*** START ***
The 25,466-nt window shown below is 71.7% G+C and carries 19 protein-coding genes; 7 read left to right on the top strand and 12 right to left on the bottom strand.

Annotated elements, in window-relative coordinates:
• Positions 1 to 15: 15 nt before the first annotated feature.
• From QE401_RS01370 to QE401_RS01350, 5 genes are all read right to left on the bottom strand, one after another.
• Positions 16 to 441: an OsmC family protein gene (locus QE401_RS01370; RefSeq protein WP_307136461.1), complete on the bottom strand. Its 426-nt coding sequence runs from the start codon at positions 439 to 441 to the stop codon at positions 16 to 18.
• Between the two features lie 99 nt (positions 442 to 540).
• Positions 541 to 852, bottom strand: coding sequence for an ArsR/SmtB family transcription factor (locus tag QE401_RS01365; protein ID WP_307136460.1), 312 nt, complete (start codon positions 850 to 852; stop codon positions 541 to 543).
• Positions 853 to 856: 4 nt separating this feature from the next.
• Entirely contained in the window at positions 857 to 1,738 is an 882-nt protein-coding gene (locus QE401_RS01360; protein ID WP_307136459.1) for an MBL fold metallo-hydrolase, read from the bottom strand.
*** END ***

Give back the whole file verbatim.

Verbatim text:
The 25,466-nt window shown below is 71.7% G+C and carries 19 protein-coding genes; 7 read left to right on the top strand and 12 right to left on the bottom strand.

Annotated elements, in window-relative coordinates:
• Positions 1 to 15: 15 nt before the first annotated feature.
• From QE401_RS01370 to QE401_RS01350, 5 genes are all read right to left on the bottom strand, one after another.
• Positions 16 to 441: an OsmC family protein gene (locus QE401_RS01370; RefSeq protein WP_307136461.1), complete on the bottom strand. Its 426-nt coding sequence runs from the start codon at positions 439 to 441 to the stop codon at positions 16 to 18.
• Between the two features lie 99 nt (positions 442 to 540).
• Positions 541 to 852, bottom strand: coding sequence for an ArsR/SmtB family transcription factor (locus tag QE401_RS01365; protein ID WP_307136460.1), 312 nt, complete (start codon positions 850 to 852; stop codon positions 541 to 543).
• Positions 853 to 856: 4 nt separating this feature from the next.
• Entirely contained in the window at positions 857 to 1,738 is an 882-nt protein-coding gene (locus QE401_RS01360; protein ID WP_307136459.1) for an MBL fold metallo-hydrolase, read from the bottom strand.